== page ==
RMS Titanic was just a ship.
For all the mythology surrounding the Titanic — its voyage, its sinking and the aftermath through to the romance of Hollywood’s portrayal — it was just a ship.
It might have been the largest passenger ship, but that claim had been made before. It might have been intended to make the fastest passage to New York on its maiden voyage, but that claim had been made before, too.
It was said to be unsinkable, but any experienced mariner would shake his head at such an absurd claim.
There had been many other ships with their own claims to fame, and more were to come. The fact so few photographs were taken of its departure shows that while it was significant, it was not monumentally so.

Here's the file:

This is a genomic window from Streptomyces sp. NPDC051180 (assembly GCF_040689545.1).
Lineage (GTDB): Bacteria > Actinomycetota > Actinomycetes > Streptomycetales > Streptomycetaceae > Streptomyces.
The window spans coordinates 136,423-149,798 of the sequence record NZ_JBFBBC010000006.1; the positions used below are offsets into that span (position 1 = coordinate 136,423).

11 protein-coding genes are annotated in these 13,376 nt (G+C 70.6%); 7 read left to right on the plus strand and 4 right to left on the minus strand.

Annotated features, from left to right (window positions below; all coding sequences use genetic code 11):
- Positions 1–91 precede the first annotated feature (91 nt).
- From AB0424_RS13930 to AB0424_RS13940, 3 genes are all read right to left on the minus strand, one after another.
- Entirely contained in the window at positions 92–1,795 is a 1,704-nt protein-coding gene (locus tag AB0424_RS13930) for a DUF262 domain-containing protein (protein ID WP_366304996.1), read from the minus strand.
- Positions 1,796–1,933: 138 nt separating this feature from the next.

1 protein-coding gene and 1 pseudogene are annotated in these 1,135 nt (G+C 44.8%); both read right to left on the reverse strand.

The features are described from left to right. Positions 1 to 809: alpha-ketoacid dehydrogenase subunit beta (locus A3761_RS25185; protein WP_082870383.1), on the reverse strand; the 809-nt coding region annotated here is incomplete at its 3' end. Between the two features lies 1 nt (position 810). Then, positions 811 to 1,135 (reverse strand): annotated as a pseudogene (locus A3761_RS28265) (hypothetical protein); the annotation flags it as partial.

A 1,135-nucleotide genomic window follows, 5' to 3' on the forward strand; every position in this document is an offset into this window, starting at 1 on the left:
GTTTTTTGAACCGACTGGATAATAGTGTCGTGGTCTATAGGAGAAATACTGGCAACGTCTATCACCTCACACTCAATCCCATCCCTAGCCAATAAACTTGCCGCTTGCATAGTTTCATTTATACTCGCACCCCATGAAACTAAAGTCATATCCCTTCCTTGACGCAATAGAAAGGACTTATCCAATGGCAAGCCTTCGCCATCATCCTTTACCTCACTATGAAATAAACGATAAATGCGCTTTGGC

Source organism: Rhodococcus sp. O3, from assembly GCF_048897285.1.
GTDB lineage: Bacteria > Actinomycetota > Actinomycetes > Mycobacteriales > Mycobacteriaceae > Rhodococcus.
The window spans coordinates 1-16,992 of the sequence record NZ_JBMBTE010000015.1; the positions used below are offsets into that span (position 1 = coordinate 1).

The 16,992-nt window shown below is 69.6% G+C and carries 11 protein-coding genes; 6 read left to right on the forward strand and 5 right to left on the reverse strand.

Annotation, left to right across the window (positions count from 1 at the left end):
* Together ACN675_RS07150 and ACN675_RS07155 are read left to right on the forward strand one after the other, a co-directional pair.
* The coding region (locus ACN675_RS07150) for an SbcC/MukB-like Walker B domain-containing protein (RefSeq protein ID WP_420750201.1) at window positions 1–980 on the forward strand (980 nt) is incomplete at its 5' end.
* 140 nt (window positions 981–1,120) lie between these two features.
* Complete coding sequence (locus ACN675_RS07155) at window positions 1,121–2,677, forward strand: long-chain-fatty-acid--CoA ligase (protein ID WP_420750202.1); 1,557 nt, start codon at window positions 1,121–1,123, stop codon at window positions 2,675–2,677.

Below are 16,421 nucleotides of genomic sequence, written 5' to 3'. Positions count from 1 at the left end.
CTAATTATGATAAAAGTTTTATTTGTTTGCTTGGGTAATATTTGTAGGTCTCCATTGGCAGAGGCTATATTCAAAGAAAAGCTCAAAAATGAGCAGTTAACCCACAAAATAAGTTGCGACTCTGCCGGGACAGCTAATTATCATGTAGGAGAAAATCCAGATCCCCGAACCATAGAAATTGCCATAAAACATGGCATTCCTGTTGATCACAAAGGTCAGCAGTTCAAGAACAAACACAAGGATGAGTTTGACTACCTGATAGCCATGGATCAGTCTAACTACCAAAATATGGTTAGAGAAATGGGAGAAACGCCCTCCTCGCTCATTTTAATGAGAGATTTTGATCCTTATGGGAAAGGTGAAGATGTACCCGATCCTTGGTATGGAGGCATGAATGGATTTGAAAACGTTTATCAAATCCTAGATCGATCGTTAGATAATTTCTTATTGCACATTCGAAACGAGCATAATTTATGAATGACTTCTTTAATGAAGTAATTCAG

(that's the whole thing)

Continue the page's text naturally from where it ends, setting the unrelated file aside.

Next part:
Titanic was just a ship. 100 years ago today it was close to its collision, not just with the iceberg, but with history.
Much ink has been spilled over that disaster and its centennial has heightened the public appetite for details.
What is it about the Titanic that, alone of many marine disasters, keeps that interest alive?